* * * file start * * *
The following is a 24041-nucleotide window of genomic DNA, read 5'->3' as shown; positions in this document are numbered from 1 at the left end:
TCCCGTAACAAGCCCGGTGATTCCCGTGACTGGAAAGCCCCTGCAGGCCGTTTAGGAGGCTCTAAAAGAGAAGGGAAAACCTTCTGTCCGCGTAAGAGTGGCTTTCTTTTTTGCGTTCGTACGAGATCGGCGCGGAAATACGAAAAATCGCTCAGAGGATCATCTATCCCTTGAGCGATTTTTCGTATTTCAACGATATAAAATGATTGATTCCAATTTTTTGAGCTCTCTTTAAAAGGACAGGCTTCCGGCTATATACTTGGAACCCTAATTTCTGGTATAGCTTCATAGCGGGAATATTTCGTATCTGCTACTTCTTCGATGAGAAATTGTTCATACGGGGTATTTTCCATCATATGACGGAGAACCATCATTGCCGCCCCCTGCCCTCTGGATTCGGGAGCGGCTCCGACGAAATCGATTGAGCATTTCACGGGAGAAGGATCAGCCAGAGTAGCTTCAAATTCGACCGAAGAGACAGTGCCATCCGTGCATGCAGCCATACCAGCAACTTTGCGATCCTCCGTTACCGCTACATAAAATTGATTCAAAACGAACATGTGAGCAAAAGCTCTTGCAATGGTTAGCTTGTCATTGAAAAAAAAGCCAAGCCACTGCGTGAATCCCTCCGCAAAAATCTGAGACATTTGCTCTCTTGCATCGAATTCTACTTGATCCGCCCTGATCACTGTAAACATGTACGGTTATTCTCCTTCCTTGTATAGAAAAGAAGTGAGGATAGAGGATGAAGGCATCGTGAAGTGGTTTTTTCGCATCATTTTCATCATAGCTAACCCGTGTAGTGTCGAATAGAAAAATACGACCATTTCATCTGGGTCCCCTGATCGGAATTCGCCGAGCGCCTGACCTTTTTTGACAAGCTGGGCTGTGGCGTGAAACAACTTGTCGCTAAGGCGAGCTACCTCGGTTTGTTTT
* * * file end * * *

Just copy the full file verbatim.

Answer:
The following is a 24041-nucleotide window of genomic DNA, read 5'->3' as shown; positions in this document are numbered from 1 at the left end:
TCCCGTAACAAGCCCGGTGATTCCCGTGACTGGAAAGCCCCTGCAGGCCGTTTAGGAGGCTCTAAAAGAGAAGGGAAAACCTTCTGTCCGCGTAAGAGTGGCTTTCTTTTTTGCGTTCGTACGAGATCGGCGCGGAAATACGAAAAATCGCTCAGAGGATCATCTATCCCTTGAGCGATTTTTCGTATTTCAACGATATAAAATGATTGATTCCAATTTTTTGAGCTCTCTTTAAAAGGACAGGCTTCCGGCTATATACTTGGAACCCTAATTTCTGGTATAGCTTCATAGCGGGAATATTTCGTATCTGCTACTTCTTCGATGAGAAATTGTTCATACGGGGTATTTTCCATCATATGACGGAGAACCATCATTGCCGCCCCCTGCCCTCTGGATTCGGGAGCGGCTCCGACGAAATCGATTGAGCATTTCACGGGAGAAGGATCAGCCAGAGTAGCTTCAAATTCGACCGAAGAGACAGTGCCATCCGTGCATGCAGCCATACCAGCAACTTTGCGATCCTCCGTTACCGCTACATAAAATTGATTCAAAACGAACATGTGAGCAAAAGCTCTTGCAATGGTTAGCTTGTCATTGAAAAAAAAGCCAAGCCACTGCGTGAATCCCTCCGCAAAAATCTGAGACATTTGCTCTCTTGCATCGAATTCTACTTGATCCGCCCTGATCACTGTAAACATGTACGGTTATTCTCCTTCCTTGTATAGAAAAGAAGTGAGGATAGAGGATGAAGGCATCGTGAAGTGGTTTTTTCGCATCATTTTCATCATAGCTAACCCGTGTAGTGTCGAATAGAAAAATACGACCATTTCATCTGGGTCCCCTGATCGGAATTCGCCGAGCGCCTGACCTTTTTTGACAAGCTGGGCTGTGGCGTGAAACAACTTGTCGCTAAGGCGAGCTACCTCGGTTTGTTTT